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Will somebody please take this job? November 6, 2009

Posted by Angelique in Animal welfare.
Tags: , , , , ,

Last week the Humane Society released another stomach-turning expose of the food animal industry. It’s an undercover video of a slaughter plant in Vermont that specializes in “bob veal,” which is veal from young (as in, a few days old) calves. The video goes beyond the predictably horrific. My personal favorite part is at the end, when the onsite USDA inspector who is supposed to ensure proper animal handling is giving a little friendly advice to the undercover agent. The agent, who had been hired into the plant as a floor cleaner, had called the attention of the workers and inspector to the fact that a calf on the assembly line was still moving. Afterward, the USDA inspector tells the agent, “You did the right thing…but next time just tell Frank or Terry. ‘Cause that’s something I’m not supposed to know. I could shut them down for that.”

Which reminds me that the US Department of Agriculture is just that – the department of agriculture. It is not the department of animal welfare, or even the department of consumer protection. Its mandate is primarily to support the agricultural industry, a fact which is evident when you read its strategic plan. Somewhere in the middle of that plan the USDA mentions food safety, and at the end it throws a bone to land protection. Nowhere does it discuss animal treatment, so we really shouldn’t expect that the USDA would concern itself with it.

The question is, if companies have no incentive to protect animal welfare, and the USDA has no incentive to protect animal welfare, then who does? People who care about animal welfare, presumably. That includes members of the Humane Society and similar organizations, but also regular Joes and Janes who prioritize animal welfare when they purchase (or choose not to purchase) animal-based products. So, how can we ensure that these people, who have an incentive to protect animal welfare, can actually protect it when it’s threatened, say in the environment of the farm or the slaughterhouse? The best answer is by giving them visibility into those places. Frankly every farm and slaughter facility should have webcams feeding sites where anyone who chooses can observe their activities. This is nearly but not completely unheard-of; some slaughter facilities already have cameras that feed Intranet sites that their customers log onto to observe how their own animals are handled.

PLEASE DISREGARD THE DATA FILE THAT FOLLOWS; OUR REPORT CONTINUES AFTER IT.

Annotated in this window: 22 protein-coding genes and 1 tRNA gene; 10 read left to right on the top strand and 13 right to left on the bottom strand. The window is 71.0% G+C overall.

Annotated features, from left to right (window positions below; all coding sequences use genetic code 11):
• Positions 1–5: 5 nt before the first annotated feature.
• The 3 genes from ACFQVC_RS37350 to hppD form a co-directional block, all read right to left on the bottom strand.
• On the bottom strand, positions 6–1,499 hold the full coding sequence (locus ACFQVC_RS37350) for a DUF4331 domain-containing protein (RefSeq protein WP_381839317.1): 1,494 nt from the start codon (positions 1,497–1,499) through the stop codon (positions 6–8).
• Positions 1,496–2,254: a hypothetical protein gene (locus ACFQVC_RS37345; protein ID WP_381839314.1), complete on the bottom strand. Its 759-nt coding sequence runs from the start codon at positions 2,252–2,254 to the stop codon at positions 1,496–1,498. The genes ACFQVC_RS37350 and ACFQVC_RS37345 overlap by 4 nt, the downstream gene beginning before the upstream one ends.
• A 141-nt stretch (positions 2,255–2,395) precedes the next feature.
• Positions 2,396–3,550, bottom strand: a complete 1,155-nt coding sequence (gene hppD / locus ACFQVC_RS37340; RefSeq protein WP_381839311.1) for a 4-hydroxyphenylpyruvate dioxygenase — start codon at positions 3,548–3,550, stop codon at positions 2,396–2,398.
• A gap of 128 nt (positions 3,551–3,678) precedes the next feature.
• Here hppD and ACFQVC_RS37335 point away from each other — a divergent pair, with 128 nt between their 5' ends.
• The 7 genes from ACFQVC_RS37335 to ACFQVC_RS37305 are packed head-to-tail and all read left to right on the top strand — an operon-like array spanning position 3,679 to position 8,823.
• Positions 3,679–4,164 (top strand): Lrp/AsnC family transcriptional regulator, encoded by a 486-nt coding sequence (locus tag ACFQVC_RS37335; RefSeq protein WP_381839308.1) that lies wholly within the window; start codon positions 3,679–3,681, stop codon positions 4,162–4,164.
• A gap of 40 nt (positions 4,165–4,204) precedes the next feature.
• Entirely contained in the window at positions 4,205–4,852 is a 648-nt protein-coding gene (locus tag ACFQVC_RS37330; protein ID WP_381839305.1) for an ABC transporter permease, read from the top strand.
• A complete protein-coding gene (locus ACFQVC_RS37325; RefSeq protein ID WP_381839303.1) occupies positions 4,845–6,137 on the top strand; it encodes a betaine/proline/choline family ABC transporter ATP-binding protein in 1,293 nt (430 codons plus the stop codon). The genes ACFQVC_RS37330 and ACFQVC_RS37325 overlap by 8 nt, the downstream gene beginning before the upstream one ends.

The second-best solution is for trusted third-party organizations to have this sort of visibility, if businesses are uncomfortable granting it to the general public. Companies that want to market their meat with certain certifications – say, Animal Welfare Approved, or Food Alliance certified – are already opening up their doors to these organizations for inspections. However, there is no certification of which I’m aware that covers the entire lifecycle of an animal, from farm to table. Most certifications cover only farms [BUT see comment to ths post from Beth at the Animal Welfare Institute – 11/7/09]. Food Alliance covers processors (in the meat industry, the euphemism for slaughterhouses), but separately from farms, so the fact that a product is labeled as Food Alliance certified does not guarantee both. And no one certifies transportation from farm to slaughterhouse to protect animal welfare during that process.

Who will step up to the plate to solve this problem?


Slaughterhouse curiosities October 1, 2009

Posted by Angelique in Animal welfare.
Tags: , , , , ,

Visiting two slaughterhouses in southern Minnesota over the past couple of weeks has left me with a number of weighty issues to address. However, I thought I’d start off with just a few curiosities.

  1. Body parts continue to move for a very long time after they’ve been separated from their host. At the facilities I visited, what’s called the kill floor was separated into four stations – one where the animal is stunned, bled out, and trimmed of the head and feet; one where it is skinned, eviscerated, and quartered; one where the small organs are dealt with; and one where the quartered carcass is hosed off. It took about a half hour for an animal to move through all those stages. At one point the person cleaning and separating the small organs that could be sold, like the liver, left her station for a moment. I went over to take a closer look at her handiwork and saw a loosely triangular whitish-pink blob on the stainless steel worktable. This was a cow’s tongue. And it was quivering, probably twenty minutes or so after its previous owner had been killed.
  2. The outsides smell a lot worse than the insides. The room attained its olfactory nadir when a particularly dirty cow – one whose coat was covered with mud and dung – entered the stunning chamber. It was a relief to finally get the skin off and thrown into a rubber trash can for disposal. Otherwise, there wasn’t much to smell.
  3. No one wore gloves. Perhaps I expected them to because I’m used to seeing food handlers at various fast food establishments don gloves (and then use them to touch not only my food, but my money, the cash register, and whatever other disease-carriers are within arms’ reach) but these folks dug bare-fisted and elbow-deep into carcasses to drag out the organs.
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